So what might work? The striking, though perhaps not surprising finding from the IHDS survey is that gutka consumption was lowest among the highest literacy states, such as Kerala and Goa. In fact, when we parsed the data by dividing households into different income groups (using income as a proxy for education), we found that households in the highest income groups had the lowest average consumption of chewing tobacco. Hence, education and information likely serve as better deterrants to the spread of oral cancer than outright bans.

A ban on gutka consumption would also infringe on the personal choice of individuals. A better solution would be to help individuals make more informed choices. Governments in India and the U.S. may be more successful by diverting the funds they would spend on enforcement to educating citizens, especially school children, about the harmful effects of chewing tobacco. Easily enforceable regulations such as the prominent listing of all the carcinogens such as chromium, nickel, arsenic, lead and tobacco-related nitrosamines as well as tobacco warning labels with graphic images of mouth cancer on gutka packets could be initiated to create awareness about the dangers associated with its usage.




[1]
http://www.hindu.com/2010/12/08/stories/2010120862801700.htm. Prohibiting the use of plastic sachets is intended to make the product more expensive and therefore less affordable for low income consumers.

[3]http://www.merinews.com/article/not-so-dry-in-dry-gujarat/206.shtml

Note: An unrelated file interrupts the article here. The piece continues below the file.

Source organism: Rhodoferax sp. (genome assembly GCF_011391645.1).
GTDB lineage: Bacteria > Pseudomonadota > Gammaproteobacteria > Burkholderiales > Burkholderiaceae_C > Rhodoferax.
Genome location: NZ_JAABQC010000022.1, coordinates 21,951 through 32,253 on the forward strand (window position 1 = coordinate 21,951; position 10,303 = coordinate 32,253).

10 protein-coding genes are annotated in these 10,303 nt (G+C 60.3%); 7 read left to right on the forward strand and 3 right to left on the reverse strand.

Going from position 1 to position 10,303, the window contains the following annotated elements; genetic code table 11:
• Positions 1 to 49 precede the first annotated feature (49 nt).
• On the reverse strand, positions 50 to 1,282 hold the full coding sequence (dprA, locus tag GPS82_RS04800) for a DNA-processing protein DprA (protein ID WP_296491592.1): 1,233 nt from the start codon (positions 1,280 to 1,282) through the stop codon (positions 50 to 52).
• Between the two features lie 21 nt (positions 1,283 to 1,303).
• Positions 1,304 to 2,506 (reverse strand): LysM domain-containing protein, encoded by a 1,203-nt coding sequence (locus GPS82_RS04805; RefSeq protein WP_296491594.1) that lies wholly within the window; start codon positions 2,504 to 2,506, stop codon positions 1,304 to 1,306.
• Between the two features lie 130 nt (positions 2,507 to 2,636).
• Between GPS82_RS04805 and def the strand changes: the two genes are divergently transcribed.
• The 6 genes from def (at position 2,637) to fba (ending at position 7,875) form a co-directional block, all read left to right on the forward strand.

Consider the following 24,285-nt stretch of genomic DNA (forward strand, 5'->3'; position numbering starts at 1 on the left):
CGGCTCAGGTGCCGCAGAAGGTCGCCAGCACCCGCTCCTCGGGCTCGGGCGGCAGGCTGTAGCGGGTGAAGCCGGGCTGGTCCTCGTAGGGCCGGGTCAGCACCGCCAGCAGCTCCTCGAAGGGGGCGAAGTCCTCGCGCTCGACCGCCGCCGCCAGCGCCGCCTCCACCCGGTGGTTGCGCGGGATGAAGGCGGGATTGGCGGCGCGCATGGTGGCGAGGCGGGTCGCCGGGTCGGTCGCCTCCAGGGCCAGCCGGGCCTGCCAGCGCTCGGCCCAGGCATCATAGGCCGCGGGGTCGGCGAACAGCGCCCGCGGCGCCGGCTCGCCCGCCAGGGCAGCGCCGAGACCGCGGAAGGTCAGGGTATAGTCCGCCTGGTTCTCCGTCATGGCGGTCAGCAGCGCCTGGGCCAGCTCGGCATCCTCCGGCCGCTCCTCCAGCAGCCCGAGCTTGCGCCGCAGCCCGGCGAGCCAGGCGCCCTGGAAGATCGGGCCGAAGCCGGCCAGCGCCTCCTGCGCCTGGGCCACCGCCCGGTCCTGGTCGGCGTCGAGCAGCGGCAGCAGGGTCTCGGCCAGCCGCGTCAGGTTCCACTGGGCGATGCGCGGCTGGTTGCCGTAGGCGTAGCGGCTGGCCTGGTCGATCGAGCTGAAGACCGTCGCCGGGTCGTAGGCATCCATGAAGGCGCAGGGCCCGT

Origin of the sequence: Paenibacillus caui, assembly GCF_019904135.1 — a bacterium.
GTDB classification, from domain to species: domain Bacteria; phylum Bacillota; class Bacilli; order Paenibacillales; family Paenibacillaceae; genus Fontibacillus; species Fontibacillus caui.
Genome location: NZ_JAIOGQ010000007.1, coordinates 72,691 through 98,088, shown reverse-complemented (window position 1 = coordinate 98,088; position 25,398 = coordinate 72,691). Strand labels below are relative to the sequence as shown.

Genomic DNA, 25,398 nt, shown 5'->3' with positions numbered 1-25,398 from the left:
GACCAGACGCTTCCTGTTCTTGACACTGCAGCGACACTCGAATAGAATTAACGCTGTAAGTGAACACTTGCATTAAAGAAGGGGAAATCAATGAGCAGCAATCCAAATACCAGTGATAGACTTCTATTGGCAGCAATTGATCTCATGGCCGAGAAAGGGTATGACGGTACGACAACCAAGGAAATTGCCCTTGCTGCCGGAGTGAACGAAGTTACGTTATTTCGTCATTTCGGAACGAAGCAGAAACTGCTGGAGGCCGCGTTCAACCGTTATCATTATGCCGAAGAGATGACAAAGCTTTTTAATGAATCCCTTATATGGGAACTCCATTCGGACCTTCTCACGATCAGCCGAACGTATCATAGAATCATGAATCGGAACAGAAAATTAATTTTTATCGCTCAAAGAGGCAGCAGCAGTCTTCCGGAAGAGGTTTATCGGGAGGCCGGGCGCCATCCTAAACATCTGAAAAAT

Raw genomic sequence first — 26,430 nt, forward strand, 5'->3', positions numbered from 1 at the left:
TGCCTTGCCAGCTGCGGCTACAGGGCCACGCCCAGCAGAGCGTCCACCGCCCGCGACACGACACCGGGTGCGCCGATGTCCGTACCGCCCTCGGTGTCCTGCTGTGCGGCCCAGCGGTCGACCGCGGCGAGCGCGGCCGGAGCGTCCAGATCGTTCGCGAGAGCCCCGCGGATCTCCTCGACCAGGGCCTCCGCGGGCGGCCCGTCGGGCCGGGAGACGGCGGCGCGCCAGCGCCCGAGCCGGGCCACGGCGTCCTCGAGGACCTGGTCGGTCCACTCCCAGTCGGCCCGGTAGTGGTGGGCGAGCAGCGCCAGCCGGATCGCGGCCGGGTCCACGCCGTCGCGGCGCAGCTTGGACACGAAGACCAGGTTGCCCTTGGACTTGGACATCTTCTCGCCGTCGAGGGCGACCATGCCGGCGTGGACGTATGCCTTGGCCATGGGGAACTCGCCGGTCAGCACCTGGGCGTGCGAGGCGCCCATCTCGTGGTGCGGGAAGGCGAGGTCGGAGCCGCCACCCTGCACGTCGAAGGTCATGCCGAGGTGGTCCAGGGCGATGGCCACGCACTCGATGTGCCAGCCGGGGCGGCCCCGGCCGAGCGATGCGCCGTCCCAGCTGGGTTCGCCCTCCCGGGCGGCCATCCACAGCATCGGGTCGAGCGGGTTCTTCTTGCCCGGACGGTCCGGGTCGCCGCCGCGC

Disclaimer: The views expressed in this writing are solely of the authors and do not necessarily reflect the views or policies of League of India, its Editorial Board or the business and socio-political interests that they might represent.

Rohan Poojara

Rohan Poojara is a researcher in the economic policy group of the American Enterprise Institute, a Washington DC based think-tank, where he writes frequently for the Enterprise Blog. He also manages the Foreign Policy Association's Southeast Asia blog. Rohan received his undergraduate degree in economics and business administration at Washington and Lee University while also spending a year abroad in the accounting and finance department of the London School of Economics.

Aparna Mathur

Aparna Mathur is an economist who writes about taxes and wages. She has been a consultant to the World Bank and has taught economics at the University of Maryland. Her work ranges from research on carbon taxes and the impact of state health insurance mandates on small firms to labor market outcomes. Her research on corporate taxation includes the widely discussed coauthored 2006 Wages and Taxes paper, which explored the link between corporate taxes and manufacturing wages.